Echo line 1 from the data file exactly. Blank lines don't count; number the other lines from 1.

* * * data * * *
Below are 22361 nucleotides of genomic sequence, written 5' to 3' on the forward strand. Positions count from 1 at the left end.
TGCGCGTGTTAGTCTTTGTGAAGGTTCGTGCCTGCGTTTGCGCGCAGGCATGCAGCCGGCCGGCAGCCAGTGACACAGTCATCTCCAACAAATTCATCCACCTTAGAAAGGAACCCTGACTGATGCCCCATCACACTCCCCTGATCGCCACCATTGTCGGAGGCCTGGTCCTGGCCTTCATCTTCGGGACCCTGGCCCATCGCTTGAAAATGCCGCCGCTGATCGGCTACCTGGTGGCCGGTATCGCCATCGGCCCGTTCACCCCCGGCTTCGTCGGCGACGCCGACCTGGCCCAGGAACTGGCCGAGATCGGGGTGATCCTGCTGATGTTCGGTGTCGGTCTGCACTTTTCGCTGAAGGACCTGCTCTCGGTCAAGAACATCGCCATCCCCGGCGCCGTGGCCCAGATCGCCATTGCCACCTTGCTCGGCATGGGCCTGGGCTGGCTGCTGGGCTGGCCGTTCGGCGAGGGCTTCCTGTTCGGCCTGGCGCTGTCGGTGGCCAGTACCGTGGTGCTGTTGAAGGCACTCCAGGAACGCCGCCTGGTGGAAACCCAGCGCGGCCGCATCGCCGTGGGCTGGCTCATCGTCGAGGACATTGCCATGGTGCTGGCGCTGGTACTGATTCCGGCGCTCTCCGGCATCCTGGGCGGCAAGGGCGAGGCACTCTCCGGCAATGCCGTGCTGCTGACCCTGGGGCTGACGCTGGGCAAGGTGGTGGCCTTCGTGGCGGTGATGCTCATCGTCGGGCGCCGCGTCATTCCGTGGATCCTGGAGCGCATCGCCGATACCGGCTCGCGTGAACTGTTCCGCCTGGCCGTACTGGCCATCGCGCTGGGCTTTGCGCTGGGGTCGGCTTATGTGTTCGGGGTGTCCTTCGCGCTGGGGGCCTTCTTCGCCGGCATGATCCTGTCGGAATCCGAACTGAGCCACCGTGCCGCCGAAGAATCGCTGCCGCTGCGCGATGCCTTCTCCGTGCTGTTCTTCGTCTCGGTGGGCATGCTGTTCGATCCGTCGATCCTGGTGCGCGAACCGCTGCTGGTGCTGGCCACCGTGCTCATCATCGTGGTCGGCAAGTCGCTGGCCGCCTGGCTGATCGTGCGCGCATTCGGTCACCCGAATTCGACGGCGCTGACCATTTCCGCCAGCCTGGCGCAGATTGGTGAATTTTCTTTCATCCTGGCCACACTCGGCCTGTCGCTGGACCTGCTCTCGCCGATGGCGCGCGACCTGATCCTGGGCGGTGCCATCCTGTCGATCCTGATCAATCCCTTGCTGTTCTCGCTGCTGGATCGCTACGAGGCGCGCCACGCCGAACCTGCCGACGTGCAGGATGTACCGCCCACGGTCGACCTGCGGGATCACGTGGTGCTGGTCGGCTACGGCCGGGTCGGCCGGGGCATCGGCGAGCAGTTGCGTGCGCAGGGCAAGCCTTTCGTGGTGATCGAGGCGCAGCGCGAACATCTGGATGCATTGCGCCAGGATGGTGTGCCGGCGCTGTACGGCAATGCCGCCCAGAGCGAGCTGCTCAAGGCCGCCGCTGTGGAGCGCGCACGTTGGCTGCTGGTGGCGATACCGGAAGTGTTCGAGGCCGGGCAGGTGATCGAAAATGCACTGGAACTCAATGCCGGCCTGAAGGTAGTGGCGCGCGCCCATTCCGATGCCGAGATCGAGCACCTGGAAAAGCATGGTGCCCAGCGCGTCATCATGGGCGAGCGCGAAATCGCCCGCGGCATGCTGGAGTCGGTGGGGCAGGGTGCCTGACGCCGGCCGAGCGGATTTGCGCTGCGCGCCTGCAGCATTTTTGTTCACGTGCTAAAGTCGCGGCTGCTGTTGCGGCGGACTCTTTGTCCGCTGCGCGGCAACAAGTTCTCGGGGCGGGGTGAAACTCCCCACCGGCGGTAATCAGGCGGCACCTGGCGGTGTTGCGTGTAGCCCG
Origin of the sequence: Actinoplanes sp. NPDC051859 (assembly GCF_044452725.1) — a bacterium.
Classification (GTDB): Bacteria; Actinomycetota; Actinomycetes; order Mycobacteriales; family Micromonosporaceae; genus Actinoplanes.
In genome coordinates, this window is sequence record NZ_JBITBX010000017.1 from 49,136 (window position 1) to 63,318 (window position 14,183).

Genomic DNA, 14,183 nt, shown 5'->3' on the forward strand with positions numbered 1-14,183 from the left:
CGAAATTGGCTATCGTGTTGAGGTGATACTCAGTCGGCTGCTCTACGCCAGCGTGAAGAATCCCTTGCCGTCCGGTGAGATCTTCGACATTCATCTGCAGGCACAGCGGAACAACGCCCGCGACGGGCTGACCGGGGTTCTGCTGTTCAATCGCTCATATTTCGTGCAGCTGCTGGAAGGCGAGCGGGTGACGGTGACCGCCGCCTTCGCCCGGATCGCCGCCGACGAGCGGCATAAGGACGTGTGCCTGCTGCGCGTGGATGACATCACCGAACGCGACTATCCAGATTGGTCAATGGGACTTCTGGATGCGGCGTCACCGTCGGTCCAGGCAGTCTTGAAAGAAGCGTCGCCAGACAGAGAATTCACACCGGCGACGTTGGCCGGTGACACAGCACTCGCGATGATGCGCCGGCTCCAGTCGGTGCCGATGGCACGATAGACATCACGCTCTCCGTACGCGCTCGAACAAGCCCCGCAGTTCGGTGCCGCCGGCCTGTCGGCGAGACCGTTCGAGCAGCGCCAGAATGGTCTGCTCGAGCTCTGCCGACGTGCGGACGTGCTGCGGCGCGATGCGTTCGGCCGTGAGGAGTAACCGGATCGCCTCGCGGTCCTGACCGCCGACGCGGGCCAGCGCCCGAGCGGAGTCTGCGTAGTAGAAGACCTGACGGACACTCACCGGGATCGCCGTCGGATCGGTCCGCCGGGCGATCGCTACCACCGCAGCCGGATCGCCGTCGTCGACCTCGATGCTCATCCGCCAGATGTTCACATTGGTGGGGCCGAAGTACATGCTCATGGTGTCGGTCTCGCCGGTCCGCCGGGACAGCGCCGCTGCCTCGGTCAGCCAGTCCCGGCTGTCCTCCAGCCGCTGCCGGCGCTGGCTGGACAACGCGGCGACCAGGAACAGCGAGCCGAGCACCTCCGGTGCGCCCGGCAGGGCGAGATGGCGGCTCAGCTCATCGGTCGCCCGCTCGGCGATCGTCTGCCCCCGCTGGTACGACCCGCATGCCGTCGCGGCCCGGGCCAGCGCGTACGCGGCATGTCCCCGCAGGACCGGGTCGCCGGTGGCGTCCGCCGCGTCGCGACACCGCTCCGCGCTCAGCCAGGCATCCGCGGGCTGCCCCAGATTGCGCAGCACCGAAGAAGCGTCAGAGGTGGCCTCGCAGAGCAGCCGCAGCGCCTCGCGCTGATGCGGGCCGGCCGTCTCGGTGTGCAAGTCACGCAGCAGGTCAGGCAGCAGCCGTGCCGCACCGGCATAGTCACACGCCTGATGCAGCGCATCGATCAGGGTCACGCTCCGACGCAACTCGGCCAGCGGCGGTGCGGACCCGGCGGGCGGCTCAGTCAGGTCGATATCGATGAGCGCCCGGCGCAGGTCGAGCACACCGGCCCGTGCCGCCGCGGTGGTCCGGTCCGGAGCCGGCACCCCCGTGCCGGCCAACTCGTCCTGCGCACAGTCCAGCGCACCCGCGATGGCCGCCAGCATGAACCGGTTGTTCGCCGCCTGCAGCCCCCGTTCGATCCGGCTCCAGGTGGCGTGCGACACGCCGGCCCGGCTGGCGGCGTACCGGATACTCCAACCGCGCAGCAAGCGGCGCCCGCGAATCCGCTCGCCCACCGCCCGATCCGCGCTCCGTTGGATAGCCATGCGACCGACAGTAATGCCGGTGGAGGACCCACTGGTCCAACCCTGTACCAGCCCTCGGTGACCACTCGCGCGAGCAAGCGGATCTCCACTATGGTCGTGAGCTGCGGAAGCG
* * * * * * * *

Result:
Below are 22361 nucleotides of genomic sequence, written 5' to 3' on the forward strand. Positions count from 1 at the left end.